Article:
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Now They Tell You! (Part II)

In a New Oxford Note in April, we told you how George Weigel was campaigning enthusiastically for George W. Bush in the 2004 presidential election. With Bush safely re-elected, we then heard a different tune from Weigel, saying not to expect too much from Bush on abortion.

In First Things (Aug./Sept. 2004, p. 102), Fr. Richard John Neuhaus gave a sly endorsement of Bush based on his prolife credentials — sly, so as not to risk losing the tax exemption for his First Things. Of course this is no surprise. Long before, during the primary season of the 2000 presidential election, Neuhaus — along with Michael Novak, Deal Hudson, and George Weigel — had been coaching Bush on how to win the conservative Catholic vote.

On May 26, 2004, Bush met with Fr. Richard John Neuhaus, Deal Hudson, Russell Shaw, and other religious journalists at the White House. As Time tells it (Feb. 7, 2005), “When Bush met with journalists from religious publications last year, the living authority he cited most often was…a man he called Father Richard, who, he explained, ‘helps me articulate these [religious] things'” (brackets in originab~ Time says Bush “cherishes” Fr. Neuhaus because he has a finger on “the conservative Catholic vote.”

But now that the 2004 election is over, and Bush cannot run again, we hear a different tune from First Things. Hadley Arkes, another White House insider, says in First Things (Apribpthat after the 2004 election: “On the matter of abortion…the President did not seem to be seized with…any heightened awareness of possibilities now come into sight. And yet, in the case of abortion, the new possibilities had already been visible for more than two years. The President showed no keen awareness of these possibilities now, just as he had shown no awareness earlier. It was not that the facts were not there to be seen, or that the President had no means of knowing. For at least two years the White House staff, and the President it advises, had ample reason to conclude that America had reached a turning point, and that, with the slightest moves on the part of the administration…they could have produced some striking gains for the pro-life cause…. With moves modest by any measure, Mr. Bush could have advanced the pro-life cause…. That the President should have had no interest…, at virtually no cost to himself, must be ranked among the great political mysteries of our time. But apparently more pressing…has been the President’s desire to preserve his reticence on the matter of abortion.”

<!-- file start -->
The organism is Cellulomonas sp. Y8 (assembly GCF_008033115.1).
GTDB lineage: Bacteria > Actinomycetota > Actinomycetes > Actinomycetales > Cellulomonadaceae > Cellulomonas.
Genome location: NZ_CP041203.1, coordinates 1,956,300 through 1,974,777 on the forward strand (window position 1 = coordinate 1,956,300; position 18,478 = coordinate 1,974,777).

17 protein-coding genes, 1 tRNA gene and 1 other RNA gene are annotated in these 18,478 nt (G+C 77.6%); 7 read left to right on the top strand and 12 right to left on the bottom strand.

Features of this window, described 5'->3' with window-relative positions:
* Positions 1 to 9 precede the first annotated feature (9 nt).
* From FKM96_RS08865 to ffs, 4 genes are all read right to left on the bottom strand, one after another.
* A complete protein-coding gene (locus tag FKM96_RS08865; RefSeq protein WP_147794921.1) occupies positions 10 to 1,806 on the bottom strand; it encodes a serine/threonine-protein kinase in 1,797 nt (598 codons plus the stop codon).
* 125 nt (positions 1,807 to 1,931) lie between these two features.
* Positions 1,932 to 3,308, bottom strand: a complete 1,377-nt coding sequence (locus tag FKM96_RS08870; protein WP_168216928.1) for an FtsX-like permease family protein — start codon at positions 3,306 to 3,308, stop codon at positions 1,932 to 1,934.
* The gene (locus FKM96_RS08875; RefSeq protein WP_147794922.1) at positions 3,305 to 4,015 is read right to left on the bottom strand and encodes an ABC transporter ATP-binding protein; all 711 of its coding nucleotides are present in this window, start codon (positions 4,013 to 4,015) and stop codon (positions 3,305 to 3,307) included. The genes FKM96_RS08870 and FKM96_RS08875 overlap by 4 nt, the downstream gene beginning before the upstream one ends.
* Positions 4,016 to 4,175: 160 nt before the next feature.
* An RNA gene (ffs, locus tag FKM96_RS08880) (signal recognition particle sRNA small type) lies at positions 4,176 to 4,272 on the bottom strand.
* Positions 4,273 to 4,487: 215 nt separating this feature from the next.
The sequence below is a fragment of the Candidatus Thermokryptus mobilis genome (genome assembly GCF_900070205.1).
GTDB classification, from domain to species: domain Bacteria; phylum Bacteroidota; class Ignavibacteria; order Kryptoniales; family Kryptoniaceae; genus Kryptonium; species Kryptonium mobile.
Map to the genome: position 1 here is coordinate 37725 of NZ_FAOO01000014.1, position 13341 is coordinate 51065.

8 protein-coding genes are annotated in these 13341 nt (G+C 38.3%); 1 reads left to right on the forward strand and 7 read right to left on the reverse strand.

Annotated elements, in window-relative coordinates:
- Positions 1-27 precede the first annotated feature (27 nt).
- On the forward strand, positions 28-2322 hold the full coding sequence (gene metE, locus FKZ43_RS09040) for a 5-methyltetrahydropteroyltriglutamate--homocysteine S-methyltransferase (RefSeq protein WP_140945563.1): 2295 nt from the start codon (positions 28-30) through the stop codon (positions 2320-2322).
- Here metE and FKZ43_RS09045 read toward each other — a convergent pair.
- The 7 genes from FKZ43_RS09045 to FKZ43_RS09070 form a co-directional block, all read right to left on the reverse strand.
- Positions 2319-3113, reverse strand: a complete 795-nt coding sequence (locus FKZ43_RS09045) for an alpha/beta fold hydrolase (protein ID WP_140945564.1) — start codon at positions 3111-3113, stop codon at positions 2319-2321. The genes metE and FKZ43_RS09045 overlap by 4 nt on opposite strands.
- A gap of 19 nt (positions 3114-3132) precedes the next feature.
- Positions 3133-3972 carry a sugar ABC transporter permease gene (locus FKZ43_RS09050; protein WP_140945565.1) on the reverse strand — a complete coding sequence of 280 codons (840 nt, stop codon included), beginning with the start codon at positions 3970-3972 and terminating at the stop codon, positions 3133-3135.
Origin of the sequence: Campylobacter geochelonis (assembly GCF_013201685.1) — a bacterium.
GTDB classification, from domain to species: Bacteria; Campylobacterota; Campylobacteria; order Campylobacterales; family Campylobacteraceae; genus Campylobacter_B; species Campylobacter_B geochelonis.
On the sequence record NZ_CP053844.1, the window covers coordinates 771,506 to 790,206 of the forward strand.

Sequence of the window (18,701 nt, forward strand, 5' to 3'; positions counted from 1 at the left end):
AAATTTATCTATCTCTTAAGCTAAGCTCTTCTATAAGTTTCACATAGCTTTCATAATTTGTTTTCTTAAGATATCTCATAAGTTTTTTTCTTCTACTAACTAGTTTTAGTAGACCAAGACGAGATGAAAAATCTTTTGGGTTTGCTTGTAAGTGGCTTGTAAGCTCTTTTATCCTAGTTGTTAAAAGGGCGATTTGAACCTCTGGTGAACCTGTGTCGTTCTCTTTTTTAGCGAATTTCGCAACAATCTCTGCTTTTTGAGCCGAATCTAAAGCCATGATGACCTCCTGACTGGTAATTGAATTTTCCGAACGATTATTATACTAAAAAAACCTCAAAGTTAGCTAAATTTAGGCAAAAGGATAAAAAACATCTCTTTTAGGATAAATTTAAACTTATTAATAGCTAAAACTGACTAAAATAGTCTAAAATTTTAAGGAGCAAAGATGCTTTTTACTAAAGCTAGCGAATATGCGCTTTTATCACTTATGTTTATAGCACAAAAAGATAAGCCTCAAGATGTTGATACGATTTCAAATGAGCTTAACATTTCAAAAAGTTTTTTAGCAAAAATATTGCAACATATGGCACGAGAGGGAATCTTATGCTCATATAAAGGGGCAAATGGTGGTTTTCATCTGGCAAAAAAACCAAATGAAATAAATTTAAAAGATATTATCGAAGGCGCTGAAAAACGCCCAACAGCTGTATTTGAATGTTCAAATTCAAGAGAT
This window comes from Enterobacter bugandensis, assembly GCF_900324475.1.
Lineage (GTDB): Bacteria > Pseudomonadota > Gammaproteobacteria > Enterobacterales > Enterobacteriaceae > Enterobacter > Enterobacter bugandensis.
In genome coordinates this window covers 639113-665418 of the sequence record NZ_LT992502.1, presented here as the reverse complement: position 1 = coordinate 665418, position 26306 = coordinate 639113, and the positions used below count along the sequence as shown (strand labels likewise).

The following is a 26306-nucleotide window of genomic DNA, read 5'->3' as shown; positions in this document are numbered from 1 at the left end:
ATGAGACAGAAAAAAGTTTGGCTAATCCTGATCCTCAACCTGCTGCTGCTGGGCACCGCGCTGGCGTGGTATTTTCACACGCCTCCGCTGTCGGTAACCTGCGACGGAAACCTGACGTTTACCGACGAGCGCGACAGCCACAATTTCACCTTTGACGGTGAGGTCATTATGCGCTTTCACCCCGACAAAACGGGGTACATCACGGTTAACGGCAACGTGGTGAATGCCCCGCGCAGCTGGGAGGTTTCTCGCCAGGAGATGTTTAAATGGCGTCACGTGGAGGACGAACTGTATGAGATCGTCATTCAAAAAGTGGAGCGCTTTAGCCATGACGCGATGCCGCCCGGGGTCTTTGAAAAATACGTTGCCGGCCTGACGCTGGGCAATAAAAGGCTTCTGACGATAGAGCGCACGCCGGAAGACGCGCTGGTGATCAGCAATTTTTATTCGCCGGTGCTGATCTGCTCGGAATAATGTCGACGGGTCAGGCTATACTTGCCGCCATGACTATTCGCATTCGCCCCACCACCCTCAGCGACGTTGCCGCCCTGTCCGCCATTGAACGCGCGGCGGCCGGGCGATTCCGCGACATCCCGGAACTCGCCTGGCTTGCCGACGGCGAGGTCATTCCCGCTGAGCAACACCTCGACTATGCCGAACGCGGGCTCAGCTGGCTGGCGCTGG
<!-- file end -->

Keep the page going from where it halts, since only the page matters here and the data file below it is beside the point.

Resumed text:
Arkes goes on: “For Mr. Bush, this reluctance to speak on abortion has been part of a policy fixed in his makeup and critical to his political design. In 1999, when he was preparing for his first presidential campaign…. the word went out: he was emphatically, decisively, on the side of the pro-lifers. But, as the report went, he did not feel that he could ‘lead’ with the issue of abortion…. He would speak on this vexing issue only when it was absolutely necessary for him to do so. We could not grasp at the time [1999] just how strictly he intended to follow this rule. But we grasp it now, for it has become chillingly clear in the experience of the last two years. It was as though the White House had taken an account of the simplest, slightest measures that might be taken, and then come to the judgment that it was not in the interest of the President to do the slightest thing.”

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